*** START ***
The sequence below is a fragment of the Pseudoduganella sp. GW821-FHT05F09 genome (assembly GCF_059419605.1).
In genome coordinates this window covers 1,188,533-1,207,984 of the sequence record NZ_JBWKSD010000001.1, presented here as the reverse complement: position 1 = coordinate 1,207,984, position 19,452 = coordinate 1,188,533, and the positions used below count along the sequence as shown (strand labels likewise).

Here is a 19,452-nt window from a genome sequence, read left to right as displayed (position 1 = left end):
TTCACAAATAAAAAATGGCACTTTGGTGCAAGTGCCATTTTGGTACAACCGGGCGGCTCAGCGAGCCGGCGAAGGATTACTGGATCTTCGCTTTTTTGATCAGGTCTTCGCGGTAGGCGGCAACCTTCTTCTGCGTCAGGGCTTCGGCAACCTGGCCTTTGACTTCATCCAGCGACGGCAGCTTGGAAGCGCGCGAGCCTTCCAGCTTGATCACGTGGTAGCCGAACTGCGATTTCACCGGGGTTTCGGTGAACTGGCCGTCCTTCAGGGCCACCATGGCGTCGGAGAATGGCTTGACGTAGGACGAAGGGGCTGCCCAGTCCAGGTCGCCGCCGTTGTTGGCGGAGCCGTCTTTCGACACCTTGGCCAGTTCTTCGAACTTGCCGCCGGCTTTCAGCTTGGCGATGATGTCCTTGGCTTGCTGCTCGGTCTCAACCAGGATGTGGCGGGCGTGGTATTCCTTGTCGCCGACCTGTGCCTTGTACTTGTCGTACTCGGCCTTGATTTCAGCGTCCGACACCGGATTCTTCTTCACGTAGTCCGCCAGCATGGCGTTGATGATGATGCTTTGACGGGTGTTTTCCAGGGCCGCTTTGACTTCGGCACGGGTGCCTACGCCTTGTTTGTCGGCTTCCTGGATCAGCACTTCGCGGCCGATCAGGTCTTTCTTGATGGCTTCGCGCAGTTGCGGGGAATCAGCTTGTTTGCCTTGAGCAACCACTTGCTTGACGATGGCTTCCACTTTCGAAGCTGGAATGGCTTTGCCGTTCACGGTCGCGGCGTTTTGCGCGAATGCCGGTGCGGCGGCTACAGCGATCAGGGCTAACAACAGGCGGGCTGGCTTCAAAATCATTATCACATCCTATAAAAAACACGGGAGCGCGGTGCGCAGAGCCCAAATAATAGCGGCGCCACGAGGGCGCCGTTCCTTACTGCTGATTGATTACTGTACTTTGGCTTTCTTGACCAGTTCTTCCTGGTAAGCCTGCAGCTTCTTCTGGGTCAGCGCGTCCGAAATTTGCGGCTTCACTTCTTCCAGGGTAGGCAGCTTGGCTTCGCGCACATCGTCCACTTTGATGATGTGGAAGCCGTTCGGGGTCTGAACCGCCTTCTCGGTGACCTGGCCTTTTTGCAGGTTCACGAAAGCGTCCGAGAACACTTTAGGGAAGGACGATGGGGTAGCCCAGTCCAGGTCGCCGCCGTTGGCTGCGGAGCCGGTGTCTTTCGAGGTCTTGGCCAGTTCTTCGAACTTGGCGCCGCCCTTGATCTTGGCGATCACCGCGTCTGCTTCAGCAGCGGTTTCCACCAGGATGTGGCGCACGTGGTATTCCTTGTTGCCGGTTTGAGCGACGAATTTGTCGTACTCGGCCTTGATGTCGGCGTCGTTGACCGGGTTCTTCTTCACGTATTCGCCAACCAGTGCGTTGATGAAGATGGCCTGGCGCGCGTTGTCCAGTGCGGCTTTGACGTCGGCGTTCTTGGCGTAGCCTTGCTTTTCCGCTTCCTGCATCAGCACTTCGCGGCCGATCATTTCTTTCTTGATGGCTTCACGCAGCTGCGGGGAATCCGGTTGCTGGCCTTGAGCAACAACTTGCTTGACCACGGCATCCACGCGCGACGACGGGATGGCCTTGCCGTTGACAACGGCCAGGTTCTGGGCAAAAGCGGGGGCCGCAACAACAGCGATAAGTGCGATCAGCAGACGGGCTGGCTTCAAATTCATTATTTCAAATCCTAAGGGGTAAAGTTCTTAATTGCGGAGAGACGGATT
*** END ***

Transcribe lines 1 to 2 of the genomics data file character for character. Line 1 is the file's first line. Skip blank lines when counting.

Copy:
The sequence below is a fragment of the Pseudoduganella sp. GW821-FHT05F09 genome (assembly GCF_059419605.1).
In genome coordinates this window covers 1,188,533-1,207,984 of the sequence record NZ_JBWKSD010000001.1, presented here as the reverse complement: position 1 = coordinate 1,207,984, position 19,452 = coordinate 1,188,533, and the positions used below count along the sequence as shown (strand labels likewise).